Talk about the experience of having one of your books turned into a big grossing Hollywood film?
Well, I assume that this question pertains to Act Like a Lady, Think Like A Man, which was turned into a feature film this past Spring and enjoyed huge success. I’m so very proud of the work; it really is quite amazing to know that a hugely successful film is based on words from a book that I helped to write. Similarly, I got chills when I went to the Christmas Day opening of Dreamgirls, and watched the unfolding of that story through the magical performances of Jennifer Hudson, Beyonce and Jamie Foxx; I’d written the novelization for the movie—a story I weaved from the screenplay—and it was overwhelming to know that because of my work on the book, I, too, get to have a place in the history of that film. I just know that when Sparkle makes it to theaters on August 17th, I’ll be front and center with my family, cheering on the star turns of Whitney Houston and Jordin Sparks, and overwhelmed with joy over the fact that as this film goes down in history, so will my contribution to it. It’s very exciting!

What’s the biggest challenge you’ve encountered as a writer?
The biggest challenge of being a writer these days is sustaining yourself in an industry that really has changed the model in terms of the skill level required and the payment you get for your work. Nowadays, because of the incredible amount of free information available on the internet, companies no longer want to or can afford to pay writers their worth. I can’t tell you how many times people have asked me, with a straight face, to write for them for free or for pennies; it doesn’t matter that I’ve written 20 books, that I’ve been a journalist for nearly two decades, that I enjoy a high-profile freelance career or that I’m a respected blogger with a decent following. In this market, sometimes it feels as if the gatekeepers think I am no more different, no more worthy of respect, than a 20-year-old journalistic newbie who has only a half of an online byline to her credit. Writing is my life; I have a profound respect for journalism and the written word. My craft. And frankly, I wish more people would respect what journalists like me have to offer. Too often, it feels like we are a dying breed.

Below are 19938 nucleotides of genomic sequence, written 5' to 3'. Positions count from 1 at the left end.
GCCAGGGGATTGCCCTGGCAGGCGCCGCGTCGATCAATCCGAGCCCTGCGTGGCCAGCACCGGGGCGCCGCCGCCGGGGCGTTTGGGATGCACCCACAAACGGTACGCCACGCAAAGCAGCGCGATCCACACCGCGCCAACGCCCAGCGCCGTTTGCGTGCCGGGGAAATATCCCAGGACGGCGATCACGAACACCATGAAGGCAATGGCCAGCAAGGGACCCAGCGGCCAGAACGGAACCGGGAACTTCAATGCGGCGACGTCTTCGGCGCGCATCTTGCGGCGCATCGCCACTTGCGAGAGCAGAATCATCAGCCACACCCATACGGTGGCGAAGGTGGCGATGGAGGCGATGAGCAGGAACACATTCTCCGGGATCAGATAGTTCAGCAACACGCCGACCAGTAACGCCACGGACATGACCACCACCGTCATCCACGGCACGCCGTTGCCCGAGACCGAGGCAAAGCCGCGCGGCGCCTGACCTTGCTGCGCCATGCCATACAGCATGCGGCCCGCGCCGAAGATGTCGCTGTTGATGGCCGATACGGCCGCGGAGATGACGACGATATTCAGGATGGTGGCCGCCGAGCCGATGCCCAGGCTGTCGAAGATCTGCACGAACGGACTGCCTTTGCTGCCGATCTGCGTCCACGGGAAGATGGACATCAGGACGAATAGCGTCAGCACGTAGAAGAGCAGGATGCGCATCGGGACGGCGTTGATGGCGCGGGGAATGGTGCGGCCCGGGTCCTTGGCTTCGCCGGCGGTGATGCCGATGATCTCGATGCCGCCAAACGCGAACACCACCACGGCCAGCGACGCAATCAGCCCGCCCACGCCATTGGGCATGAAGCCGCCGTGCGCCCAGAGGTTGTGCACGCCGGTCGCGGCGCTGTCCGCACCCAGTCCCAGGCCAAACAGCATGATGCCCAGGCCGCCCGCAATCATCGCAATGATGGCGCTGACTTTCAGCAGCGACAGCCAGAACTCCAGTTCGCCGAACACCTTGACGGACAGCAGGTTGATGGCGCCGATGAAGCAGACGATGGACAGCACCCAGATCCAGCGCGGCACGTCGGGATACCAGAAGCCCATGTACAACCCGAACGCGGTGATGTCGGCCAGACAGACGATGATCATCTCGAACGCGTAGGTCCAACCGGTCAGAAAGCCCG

Tell us about your award-winning blog?
Ah—MyBrownBaby.com. That’s my baby! MyBrownBaby.com is a website on which a handful of contributors and I examine parenting through the African-American experience. I started MyBrownBaby on a whim in September 2008 back when the Barack Obama vs. John McCain presidential election was in full gear and the pregnancy of Sarah Palin’s teen daughter, Bristol, was setting the news cycles on fire. My first post questioned how the pregnancy of lil’ Miss Bristol would have been viewed if she were, oh, say, a black teenager—a conversation that was being had by black moms everywhere, but was virtually ignored in every news story/blog post/TV analysis from here to Wasilla. Our observations are funny, irreverent, intelligent and make readers think about the days news and how it affects the way we parent our babies. Most importantly, MyBrownBaby gives a voice to black parents, who all-too-often are ignored in the national parenting debate. I’m proud to say that MyBrownBaby is one of the rare websites where the opinions of African American parents and parents of black children matter, and are heard, respected and revered for their intelligence, authenticity and strength. I wouldn’t have it any other way.